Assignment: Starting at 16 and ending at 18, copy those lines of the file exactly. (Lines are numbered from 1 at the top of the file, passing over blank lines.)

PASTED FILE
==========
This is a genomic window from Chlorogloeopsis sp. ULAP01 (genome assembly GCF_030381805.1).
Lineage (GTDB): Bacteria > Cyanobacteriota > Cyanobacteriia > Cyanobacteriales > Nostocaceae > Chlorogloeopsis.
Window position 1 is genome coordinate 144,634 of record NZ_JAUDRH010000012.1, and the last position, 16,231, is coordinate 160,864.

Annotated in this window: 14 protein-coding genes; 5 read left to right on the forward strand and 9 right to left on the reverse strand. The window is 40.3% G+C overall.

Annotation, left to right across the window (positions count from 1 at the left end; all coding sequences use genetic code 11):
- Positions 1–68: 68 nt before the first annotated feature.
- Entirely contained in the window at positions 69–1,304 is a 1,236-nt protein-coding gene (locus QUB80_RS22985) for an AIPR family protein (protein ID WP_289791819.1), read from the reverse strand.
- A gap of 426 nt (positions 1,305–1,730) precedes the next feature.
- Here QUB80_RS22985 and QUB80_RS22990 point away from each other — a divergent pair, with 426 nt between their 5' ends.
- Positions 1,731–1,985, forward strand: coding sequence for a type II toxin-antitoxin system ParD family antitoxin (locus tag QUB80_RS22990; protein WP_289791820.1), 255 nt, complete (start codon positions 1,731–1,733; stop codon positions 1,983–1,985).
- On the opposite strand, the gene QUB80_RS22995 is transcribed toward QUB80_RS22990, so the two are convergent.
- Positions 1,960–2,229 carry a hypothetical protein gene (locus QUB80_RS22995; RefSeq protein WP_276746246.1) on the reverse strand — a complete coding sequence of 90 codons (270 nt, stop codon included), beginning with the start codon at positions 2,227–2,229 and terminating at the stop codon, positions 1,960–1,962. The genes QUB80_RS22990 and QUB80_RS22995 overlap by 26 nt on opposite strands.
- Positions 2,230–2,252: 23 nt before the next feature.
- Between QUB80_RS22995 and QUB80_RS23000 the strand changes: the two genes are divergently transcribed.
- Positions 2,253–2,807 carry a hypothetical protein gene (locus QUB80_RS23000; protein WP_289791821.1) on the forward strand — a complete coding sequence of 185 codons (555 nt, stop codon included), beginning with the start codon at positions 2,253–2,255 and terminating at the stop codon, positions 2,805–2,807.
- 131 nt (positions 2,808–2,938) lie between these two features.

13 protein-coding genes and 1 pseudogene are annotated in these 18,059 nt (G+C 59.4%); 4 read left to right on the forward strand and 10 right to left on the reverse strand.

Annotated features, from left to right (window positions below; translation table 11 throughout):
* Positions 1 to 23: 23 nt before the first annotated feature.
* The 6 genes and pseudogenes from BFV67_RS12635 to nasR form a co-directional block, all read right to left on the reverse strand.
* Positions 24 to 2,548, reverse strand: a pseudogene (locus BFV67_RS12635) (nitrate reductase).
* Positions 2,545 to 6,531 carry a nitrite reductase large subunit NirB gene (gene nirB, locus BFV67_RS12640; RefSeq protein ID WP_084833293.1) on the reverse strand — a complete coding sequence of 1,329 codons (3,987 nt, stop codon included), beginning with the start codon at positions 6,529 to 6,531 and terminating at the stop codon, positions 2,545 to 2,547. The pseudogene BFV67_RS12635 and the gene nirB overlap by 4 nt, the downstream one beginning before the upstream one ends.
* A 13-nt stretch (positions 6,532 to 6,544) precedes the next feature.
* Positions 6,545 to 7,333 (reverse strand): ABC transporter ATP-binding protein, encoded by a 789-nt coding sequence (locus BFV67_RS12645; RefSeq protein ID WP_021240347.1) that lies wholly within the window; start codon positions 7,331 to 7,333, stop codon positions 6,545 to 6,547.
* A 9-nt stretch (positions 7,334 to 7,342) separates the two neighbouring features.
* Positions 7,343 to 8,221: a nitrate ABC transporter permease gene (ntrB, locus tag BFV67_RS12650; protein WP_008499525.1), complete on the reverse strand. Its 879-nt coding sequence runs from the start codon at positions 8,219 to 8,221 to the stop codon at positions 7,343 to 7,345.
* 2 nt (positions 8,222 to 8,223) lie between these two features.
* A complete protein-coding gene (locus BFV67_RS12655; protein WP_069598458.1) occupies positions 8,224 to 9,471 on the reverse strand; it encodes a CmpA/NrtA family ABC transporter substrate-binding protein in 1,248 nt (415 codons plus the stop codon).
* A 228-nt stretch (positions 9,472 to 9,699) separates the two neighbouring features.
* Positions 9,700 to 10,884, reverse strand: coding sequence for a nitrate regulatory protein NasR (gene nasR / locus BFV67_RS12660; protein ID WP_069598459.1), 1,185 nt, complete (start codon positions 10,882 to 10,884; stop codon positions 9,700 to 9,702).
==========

- 131 nt (positions 2,808–2,938) lie between these two features.

13 protein-coding genes and 1 pseudogene are annotated in these 18,059 nt (G+C 59.4%); 4 read left to right on the forward strand and 10 right to left on the reverse strand.

Annotated features, from left to right (window positions below; translation table 11 throughout):